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The Raid 2

The Raid 2 - posterFollowing up a movie like The Raid was always going to be quite a task – the original brought such a new and vibrant flair to the, relatively, mainstream action movie that I found it hard to picture how it could be followed.

In the simply titled The Raid 2 (it comes with the suffix Berandal in some territories) writer, producer, director Gareth Evans takes the bull by the horns and delivers something that certainly lives up to its predecessor, while at the same time not simply reliving past glories, as many sequels are wont to do.

The plot, which is surprisingly involved, expands the world created in the first into a full on, city-wide, organised crime gang war with three families vying for control. Into this, our hero Rama (Iko Uwais) is thrown, via some not entirely legit seeming undercover police, and over two and half hours all hell breaks loose time and again as intrigues of the gang war escalate.

While the story is more solid than I had expected, it is nothing that hasn’t been done before, with a lot of The Godfather and its ilk in the mix and, at two and a half hours there are points where the pacing of the more exposition based scenes becomes somewhat deliberate, if not actually slow, but that’s not really what the film’s basis is.

Iko-Uwais-in-The-Raid-2-Berandal-2014-Movie-Image-650x431Much like The Raid, what makes this movie are its style and its action.

Stylistically, its like a living comic book both in terms of characters, action and direction with camera moves and shots that could be doing a Sin City and lifting frames from a page, if this was based on a comic book, and this gives the whole thing a slightly distancing effect which I think is a blessed relief considering the brutality of some of the action on offer.

The Raid 2 sets its stall out early in this regard with one of the best ensemble fight scenes I’ve ever seen as a prison riot descends into brutal bloodbath which sets the wheels in motion for everything to come.

The-Raid-2-farm-550x365While the choreography is hugely impressive, what makes this (and the other action scenes) really stand out from many others in cinema is how they make it clear exactly what is going on and develop the story, despite the apparent mayhem. Evans has described the action scenes as a kind of violent ballet and I’d have to strongly agree as the story develops as much through the fights as it does through exposition, something a lot of filmmakers could learn from.

As the film goes on, Evans displays an ability to shoot pretty much every type of action scene going from intense one-on-one, hand-to-hand combat to multi-car chases (including a four-on-one fight in a moving car) excellently and, as I commented earlier, the expanded world means we don’t just a repetition of the same action we saw last time, although many of the performers are the same.

The-Raid-2-kitchen-550x365In something of a rarity what has happened in expanding the world of The Raid 2 is that it has allowed Evans to create a film that stands up alongside the original, while at the same time being its own entity and sits up there with The Raid as one of the best action movies I’ve seen.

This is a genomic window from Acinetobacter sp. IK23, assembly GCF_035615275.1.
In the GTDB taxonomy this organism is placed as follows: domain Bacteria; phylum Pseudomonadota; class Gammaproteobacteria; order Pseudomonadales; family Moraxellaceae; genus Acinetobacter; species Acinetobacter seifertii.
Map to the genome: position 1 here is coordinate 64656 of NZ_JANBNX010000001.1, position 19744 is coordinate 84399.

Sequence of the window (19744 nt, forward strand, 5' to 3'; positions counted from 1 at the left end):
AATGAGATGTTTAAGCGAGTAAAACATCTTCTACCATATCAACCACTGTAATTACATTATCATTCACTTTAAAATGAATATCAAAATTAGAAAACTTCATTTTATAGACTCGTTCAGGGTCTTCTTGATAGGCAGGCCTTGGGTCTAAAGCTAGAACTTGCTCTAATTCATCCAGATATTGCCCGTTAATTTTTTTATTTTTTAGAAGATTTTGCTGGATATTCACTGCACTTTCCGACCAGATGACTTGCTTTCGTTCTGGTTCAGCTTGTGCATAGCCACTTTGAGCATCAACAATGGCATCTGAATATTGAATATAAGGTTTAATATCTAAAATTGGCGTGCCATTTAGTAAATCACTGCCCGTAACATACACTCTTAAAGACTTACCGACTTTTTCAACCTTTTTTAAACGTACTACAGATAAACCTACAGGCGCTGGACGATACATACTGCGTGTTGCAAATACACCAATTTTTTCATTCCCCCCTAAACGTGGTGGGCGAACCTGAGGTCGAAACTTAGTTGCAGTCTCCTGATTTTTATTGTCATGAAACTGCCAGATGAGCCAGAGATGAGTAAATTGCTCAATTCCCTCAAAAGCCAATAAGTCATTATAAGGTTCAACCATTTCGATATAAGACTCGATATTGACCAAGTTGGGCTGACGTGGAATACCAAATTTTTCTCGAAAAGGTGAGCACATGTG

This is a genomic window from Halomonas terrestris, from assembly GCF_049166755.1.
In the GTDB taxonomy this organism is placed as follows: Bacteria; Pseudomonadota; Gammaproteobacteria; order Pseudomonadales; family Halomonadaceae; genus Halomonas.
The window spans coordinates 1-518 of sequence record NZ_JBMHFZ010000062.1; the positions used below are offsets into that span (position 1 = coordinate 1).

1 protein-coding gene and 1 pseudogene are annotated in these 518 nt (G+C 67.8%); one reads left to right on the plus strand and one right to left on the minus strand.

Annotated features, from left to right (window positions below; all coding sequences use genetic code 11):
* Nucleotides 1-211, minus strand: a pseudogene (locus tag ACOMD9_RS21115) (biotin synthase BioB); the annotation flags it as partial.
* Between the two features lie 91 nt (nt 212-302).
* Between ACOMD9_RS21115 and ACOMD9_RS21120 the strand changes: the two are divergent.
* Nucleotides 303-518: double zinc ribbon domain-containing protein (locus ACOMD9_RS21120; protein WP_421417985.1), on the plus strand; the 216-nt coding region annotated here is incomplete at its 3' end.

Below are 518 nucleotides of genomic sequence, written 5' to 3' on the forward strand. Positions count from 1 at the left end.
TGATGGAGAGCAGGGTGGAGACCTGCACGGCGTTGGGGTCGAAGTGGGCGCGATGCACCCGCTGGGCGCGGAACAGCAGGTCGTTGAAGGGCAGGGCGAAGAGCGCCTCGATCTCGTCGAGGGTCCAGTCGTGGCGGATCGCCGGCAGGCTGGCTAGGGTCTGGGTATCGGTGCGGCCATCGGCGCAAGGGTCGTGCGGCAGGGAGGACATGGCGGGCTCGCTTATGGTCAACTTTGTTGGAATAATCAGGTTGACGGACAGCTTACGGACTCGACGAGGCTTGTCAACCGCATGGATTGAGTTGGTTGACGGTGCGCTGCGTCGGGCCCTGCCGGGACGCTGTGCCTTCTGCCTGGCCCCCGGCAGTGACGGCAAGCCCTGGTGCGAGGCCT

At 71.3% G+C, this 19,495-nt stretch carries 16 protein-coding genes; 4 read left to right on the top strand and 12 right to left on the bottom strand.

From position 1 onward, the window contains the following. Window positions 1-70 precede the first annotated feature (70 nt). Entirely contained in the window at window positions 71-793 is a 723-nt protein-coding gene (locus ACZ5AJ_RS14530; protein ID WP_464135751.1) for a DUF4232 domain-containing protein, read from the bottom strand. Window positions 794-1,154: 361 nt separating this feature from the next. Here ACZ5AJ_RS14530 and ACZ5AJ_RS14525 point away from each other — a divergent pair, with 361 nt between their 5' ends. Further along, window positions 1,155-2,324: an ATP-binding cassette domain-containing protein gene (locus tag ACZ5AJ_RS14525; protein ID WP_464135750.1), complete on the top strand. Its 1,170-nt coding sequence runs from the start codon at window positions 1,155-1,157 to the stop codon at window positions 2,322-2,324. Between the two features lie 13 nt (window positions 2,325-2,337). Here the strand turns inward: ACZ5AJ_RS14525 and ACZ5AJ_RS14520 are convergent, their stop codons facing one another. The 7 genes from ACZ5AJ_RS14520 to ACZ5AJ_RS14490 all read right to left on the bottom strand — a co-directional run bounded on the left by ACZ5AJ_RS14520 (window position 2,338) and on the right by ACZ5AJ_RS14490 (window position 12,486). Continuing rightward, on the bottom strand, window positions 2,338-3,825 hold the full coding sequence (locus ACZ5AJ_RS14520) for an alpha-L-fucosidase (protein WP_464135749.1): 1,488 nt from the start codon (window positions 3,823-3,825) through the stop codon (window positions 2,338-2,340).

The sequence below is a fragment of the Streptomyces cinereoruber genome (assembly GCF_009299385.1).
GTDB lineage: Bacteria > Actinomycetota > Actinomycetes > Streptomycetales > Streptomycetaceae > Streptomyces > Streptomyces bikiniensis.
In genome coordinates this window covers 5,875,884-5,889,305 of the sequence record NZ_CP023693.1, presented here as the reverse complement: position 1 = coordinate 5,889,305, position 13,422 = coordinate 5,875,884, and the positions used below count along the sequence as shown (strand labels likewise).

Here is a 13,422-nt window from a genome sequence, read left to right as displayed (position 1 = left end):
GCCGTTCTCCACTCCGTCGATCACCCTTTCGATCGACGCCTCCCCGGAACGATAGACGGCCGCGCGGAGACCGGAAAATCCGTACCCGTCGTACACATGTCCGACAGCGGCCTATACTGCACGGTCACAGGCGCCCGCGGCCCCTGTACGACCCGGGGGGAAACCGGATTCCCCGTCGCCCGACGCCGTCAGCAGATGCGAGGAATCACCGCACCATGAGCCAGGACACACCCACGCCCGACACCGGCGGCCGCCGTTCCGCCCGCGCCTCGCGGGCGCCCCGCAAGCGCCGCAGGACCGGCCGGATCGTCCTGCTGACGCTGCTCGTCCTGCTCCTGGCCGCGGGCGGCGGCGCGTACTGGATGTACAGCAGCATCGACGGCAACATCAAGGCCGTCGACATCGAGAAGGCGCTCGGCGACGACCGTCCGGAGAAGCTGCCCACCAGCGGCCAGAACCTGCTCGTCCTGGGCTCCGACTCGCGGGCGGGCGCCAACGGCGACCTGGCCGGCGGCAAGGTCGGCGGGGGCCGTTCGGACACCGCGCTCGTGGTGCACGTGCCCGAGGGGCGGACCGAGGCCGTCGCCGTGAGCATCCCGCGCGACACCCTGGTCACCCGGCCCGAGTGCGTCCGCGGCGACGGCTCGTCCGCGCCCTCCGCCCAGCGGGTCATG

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Heymoonshaker and Robert J. Hunter – The Fermain Tavern – 26/09/14



On Friday 26th September 2014 The Fermain Tavern presented a night of fresh, modern blues from visiting act Heymoonshaker and, now London-based, Bailiwick artist Robert J. Hunter.

While Robert’s band played their own vibrant take on power-trio blues, Heymoonshaker took the sound in a new direction they described as “beatbox-blues”.

You can see a full gallery of my photos from the show on the BBC Introducing Guernsey Facebook page and here is my review which was published in The Guernsey Press on Saturday 4th October.

Heymoonshaker and Robert J Hunter review scan - 04:10:14

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BBC Introducing Guernsey: September 2014 – Guernsey Song Project and Live & Local

BBC Introducing Guernsey studioFor the sixth anniversary show of BBC Introducing Guernsey things got hyper-local as I took a look at the ongoing Guernsey Song Project which has challenged musicians in the island to write and record a song using Guernsey’s native language, D’Gernesiais (or Guernsey French or Patois).

Also I featured a few songs from recent BBC Radio Guernsey Live & Local sessions that happen every Friday lunchtime.

You can listen to the show until the evening of Saturday 4th October on the BBC iPlayer here.


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Guernsey Press articles – 2010-2011

In going through some of my old stuff, I’ve found these few articles published in The Guernsey Press (and its free weekly supplement The Globe) before I started this site, so take a little trip back in time a couple of years with these.

From Chaos to the Tav to reviews of the year its a bit of a mixed bag, but I hope someone finds it interesting: